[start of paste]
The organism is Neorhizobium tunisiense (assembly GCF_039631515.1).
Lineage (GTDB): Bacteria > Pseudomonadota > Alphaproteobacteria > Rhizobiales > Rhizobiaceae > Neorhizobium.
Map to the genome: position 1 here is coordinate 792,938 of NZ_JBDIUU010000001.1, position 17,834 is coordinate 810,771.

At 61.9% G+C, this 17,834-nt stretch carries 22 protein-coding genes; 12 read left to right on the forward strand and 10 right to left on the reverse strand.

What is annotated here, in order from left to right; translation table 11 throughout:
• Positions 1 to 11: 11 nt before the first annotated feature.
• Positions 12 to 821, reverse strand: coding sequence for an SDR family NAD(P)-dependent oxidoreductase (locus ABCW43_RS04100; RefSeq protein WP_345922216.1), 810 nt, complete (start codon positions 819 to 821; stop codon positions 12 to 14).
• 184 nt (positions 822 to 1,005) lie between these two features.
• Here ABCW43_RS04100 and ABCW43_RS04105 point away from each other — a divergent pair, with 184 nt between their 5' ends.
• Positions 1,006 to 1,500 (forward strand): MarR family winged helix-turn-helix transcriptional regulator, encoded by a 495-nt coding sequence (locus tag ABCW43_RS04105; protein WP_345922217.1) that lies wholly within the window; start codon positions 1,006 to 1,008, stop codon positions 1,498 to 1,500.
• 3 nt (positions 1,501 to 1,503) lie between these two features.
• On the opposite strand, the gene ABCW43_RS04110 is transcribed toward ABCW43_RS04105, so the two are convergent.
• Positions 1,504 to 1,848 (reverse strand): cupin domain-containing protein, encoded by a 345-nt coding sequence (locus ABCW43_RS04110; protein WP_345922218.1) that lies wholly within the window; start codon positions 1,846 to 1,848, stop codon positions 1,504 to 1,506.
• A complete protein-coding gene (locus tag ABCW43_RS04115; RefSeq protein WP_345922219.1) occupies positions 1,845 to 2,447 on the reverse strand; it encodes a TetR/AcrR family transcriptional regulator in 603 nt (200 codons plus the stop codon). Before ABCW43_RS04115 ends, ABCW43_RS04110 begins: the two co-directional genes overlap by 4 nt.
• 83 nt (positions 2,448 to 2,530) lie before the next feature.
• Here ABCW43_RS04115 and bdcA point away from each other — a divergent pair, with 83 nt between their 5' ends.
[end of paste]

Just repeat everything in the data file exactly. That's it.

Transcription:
The organism is Neorhizobium tunisiense (assembly GCF_039631515.1).
Lineage (GTDB): Bacteria > Pseudomonadota > Alphaproteobacteria > Rhizobiales > Rhizobiaceae > Neorhizobium.
Map to the genome: position 1 here is coordinate 792,938 of NZ_JBDIUU010000001.1, position 17,834 is coordinate 810,771.

At 61.9% G+C, this 17,834-nt stretch carries 22 protein-coding genes; 12 read left to right on the forward strand and 10 right to left on the reverse strand.

What is annotated here, in order from left to right; translation table 11 throughout:
• Positions 1 to 11: 11 nt before the first annotated feature.
• Positions 12 to 821, reverse strand: coding sequence for an SDR family NAD(P)-dependent oxidoreductase (locus ABCW43_RS04100; RefSeq protein WP_345922216.1), 810 nt, complete (start codon positions 819 to 821; stop codon positions 12 to 14).
• 184 nt (positions 822 to 1,005) lie between these two features.
• Here ABCW43_RS04100 and ABCW43_RS04105 point away from each other — a divergent pair, with 184 nt between their 5' ends.
• Positions 1,006 to 1,500 (forward strand): MarR family winged helix-turn-helix transcriptional regulator, encoded by a 495-nt coding sequence (locus tag ABCW43_RS04105; protein WP_345922217.1) that lies wholly within the window; start codon positions 1,006 to 1,008, stop codon positions 1,498 to 1,500.
• 3 nt (positions 1,501 to 1,503) lie between these two features.
• On the opposite strand, the gene ABCW43_RS04110 is transcribed toward ABCW43_RS04105, so the two are convergent.
• Positions 1,504 to 1,848 (reverse strand): cupin domain-containing protein, encoded by a 345-nt coding sequence (locus ABCW43_RS04110; protein WP_345922218.1) that lies wholly within the window; start codon positions 1,846 to 1,848, stop codon positions 1,504 to 1,506.
• A complete protein-coding gene (locus tag ABCW43_RS04115; RefSeq protein WP_345922219.1) occupies positions 1,845 to 2,447 on the reverse strand; it encodes a TetR/AcrR family transcriptional regulator in 603 nt (200 codons plus the stop codon). Before ABCW43_RS04115 ends, ABCW43_RS04110 begins: the two co-directional genes overlap by 4 nt.
• 83 nt (positions 2,448 to 2,530) lie before the next feature.
• Here ABCW43_RS04115 and bdcA point away from each other — a divergent pair, with 83 nt between their 5' ends.